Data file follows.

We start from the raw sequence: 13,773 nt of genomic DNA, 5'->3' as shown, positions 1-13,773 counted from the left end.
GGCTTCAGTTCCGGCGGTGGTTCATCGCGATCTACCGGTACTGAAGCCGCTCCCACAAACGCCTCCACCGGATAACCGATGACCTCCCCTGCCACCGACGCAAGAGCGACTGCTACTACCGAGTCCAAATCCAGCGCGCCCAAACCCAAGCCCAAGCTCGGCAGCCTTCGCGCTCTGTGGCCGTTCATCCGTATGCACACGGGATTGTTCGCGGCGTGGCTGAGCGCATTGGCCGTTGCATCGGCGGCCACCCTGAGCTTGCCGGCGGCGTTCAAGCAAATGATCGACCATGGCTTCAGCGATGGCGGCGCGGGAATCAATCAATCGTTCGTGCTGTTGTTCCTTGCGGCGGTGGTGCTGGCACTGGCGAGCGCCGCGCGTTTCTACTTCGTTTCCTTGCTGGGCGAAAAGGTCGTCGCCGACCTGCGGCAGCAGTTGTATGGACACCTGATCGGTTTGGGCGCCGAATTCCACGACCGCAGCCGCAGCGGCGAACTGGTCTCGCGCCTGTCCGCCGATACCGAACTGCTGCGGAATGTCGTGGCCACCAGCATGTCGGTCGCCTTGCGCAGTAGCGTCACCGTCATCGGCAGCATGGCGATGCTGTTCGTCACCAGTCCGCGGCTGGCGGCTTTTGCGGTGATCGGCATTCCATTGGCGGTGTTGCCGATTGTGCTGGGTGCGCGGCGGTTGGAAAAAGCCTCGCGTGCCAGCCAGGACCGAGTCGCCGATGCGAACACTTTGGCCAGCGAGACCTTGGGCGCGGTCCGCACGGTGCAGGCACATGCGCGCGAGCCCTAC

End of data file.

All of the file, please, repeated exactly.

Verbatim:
We start from the raw sequence: 13,773 nt of genomic DNA, 5'->3' as shown, positions 1-13,773 counted from the left end.
GGCTTCAGTTCCGGCGGTGGTTCATCGCGATCTACCGGTACTGAAGCCGCTCCCACAAACGCCTCCACCGGATAACCGATGACCTCCCCTGCCACCGACGCAAGAGCGACTGCTACTACCGAGTCCAAATCCAGCGCGCCCAAACCCAAGCCCAAGCTCGGCAGCCTTCGCGCTCTGTGGCCGTTCATCCGTATGCACACGGGATTGTTCGCGGCGTGGCTGAGCGCATTGGCCGTTGCATCGGCGGCCACCCTGAGCTTGCCGGCGGCGTTCAAGCAAATGATCGACCATGGCTTCAGCGATGGCGGCGCGGGAATCAATCAATCGTTCGTGCTGTTGTTCCTTGCGGCGGTGGTGCTGGCACTGGCGAGCGCCGCGCGTTTCTACTTCGTTTCCTTGCTGGGCGAAAAGGTCGTCGCCGACCTGCGGCAGCAGTTGTATGGACACCTGATCGGTTTGGGCGCCGAATTCCACGACCGCAGCCGCAGCGGCGAACTGGTCTCGCGCCTGTCCGCCGATACCGAACTGCTGCGGAATGTCGTGGCCACCAGCATGTCGGTCGCCTTGCGCAGTAGCGTCACCGTCATCGGCAGCATGGCGATGCTGTTCGTCACCAGTCCGCGGCTGGCGGCTTTTGCGGTGATCGGCATTCCATTGGCGGTGTTGCCGATTGTGCTGGGTGCGCGGCGGTTGGAAAAAGCCTCGCGTGCCAGCCAGGACCGAGTCGCCGATGCGAACACTTTGGCCAGCGAGACCTTGGGCGCGGTCCGCACGGTGCAGGCACATGCGCGCGAGCCCTAC